Mark 5:21-32: Desperation in the face of young death.

September 3, 2018

Ray Galea

Never do we feel more powerless than in the face of death, and especially young death. No one knows this more than the Lee family, with the loss of precious little Evie.

 

This coffin is too small! All life is short, but little Evie’s life was way too short. That is why Dan and Teresa chose this section of Mark’s Gospel for us to read and to be preached. Only Jesus offers hope beyond the grave for Evie, and not just for Evie, but what for the rest of us as well.

 

In this account, Jairus, a ruler of a synagogue, has a 12 year old daughter. She is seriously ill and on the verge of death. Jairus is used to being in charge. But he now realizes how little control he really has over the things that matter. The situation was so serious and he was so helpless. This ruler—who would not normally have much time for Jesus—swallows his pride, falls at Jesus’ feet, and – pleads an earnest plea to Jesus. Listen to desperation in his words: “My little daughter is dying. Please come and put your hands on her so that she will be healed and live.” He is so desperate for her to live, and powerless to do anything about it.

 

I remember when my son James was three years old. We were at the Darling Harbour fireworks. We were being showered by fireworks, and James was so scared that he pleaded with me, “Daddy, please tell them to stop it.” We were jammed in a crowd. I couldn’t protect him. It was a little example, but I felt so powerless. I was powerless in the situation, but it was not a life and death situation, like that which faced Jairus, and which Dan and Teresa have now experienced.

 

I remember eight months ago the joy of hearing about Teresa pregnancy. Number four was on the way. Then some time later I got the phone call from Dan, and the joy gave way to grief, for Evie has Edward’s Syndrome. We may not have understood at the time the science of the chromosomal disorder. What we did know was that Evie had a 50% chance of dying before birth, and a 90% chance of dying before her first birthday.

 

In some cultures, some fathers would not be bothered to fight for their daughter because she was a girl. Not this father Jairus. He was a child of Abraham and so was she. God was clear in the first page of the bible that every man and women—boys or girls, in or out of the womb—are all equally made in God`s image. Jairus pleads earnestly for his daughter, just as the Lee family and the rest of us pleaded earnestly to Jesus for mercy for Evie.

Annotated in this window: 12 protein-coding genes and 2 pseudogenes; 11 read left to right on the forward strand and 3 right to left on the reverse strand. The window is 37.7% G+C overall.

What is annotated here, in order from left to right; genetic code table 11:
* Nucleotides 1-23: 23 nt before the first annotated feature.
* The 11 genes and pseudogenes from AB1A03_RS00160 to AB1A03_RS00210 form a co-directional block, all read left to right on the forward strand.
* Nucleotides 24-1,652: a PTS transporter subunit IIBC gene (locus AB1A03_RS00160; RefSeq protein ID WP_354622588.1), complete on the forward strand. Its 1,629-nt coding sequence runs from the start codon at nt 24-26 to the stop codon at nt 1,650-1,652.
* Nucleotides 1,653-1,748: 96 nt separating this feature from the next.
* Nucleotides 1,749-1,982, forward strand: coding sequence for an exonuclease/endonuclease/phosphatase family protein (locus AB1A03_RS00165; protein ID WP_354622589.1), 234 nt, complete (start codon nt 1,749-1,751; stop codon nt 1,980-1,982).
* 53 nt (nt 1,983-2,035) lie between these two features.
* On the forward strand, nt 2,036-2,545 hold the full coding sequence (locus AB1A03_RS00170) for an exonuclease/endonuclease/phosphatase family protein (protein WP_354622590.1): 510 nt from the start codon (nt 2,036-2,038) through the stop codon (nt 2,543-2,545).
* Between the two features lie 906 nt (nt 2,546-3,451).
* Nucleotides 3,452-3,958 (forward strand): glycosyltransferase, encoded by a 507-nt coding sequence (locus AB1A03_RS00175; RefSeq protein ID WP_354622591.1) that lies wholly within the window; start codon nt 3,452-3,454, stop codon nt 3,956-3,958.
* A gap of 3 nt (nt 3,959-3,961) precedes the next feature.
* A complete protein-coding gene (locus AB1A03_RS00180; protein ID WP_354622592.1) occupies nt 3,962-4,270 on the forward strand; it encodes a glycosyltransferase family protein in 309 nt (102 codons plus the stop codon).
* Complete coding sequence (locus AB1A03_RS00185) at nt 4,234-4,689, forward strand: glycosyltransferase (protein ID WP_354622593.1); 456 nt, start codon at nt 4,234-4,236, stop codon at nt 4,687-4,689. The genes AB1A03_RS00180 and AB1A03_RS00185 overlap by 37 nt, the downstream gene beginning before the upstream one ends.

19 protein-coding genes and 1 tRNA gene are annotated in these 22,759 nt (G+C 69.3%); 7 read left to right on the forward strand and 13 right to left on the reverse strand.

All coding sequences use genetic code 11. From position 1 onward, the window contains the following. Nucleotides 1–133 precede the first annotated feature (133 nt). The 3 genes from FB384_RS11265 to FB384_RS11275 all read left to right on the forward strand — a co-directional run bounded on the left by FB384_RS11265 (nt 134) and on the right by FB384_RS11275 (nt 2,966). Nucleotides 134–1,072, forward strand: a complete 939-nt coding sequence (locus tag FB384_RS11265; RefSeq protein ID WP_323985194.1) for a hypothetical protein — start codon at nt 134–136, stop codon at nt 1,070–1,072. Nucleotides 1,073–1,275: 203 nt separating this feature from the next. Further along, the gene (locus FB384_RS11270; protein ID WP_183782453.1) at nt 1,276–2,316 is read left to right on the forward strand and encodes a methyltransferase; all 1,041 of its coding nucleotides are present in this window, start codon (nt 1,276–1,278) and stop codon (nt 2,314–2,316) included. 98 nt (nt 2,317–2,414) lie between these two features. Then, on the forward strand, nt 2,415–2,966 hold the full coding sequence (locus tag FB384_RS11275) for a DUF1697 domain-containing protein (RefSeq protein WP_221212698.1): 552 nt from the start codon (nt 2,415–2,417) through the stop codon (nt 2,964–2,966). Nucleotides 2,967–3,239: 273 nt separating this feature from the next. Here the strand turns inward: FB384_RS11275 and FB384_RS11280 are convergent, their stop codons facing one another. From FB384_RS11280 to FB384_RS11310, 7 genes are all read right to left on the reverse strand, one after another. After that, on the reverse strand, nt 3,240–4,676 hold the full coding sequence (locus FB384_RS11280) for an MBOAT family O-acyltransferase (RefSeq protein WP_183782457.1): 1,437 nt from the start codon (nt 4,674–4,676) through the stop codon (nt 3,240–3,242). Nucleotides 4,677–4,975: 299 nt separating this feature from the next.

What I love is when Jairus asks Jesus to come and heal his daughter, Jesus first instinct is to go with the father to the girl. While the crowds were pressing in upon Jesus, he will leave the many for the one, a sick year 7 girl. For the one always matters to our saviour. Jesus may have preached to over ten thousand people, but a sick young girl will always get his full attention. But before he arrives, the Father is told that the sick girl is no longer sick: the worst has happened; she has died. While Jesus was still speaking, some people came from the house of Jairus, the synagogue leader. “Your daughter is dead,” they said. “Why bother the teacher anymore?”

 

We have probably all said stupid things to people in grief—and we’ve all had stupid things said to us in our grief. This would be one example. Whenever I read it, it always sounds so harsh. Notice how they tell this distraught father the news: it’s not that we have some bad news, or that we are so sorry, but your little girl has passed away. Rather, their first response is “Your daughter is dead; don’t waste Jesus’ time—as if Jesus had more important things to do. And I think it’s right to say that no one was more important than this dear little girl, just as no one was more important to Jesus than Evie Lee. Jesus’ calendar had people all over it. Yet Jesus was clear that he’d come to seek and save the lost, that he came not to be served but to serve and give his life as a ransom for many. Jesus is a life giver.

 

We live in a culture where something is right if it gives pleasure and something is wrong if it promotes pain. The Lees knew it was going to be very painful to see Evie stop breathing, sometimes four times in one night, rushing off to hospital again and again, waking up each morning, not knowing if she would be alive. But Dan was clear when he said to me, that, as hard as it would be, “We want as many days with Evie as possible”. God would grant the Lee family 77 precious days with Evie. And it is right that we honor all five of you who make up the Lee family, as you all cared so deeply for Evie.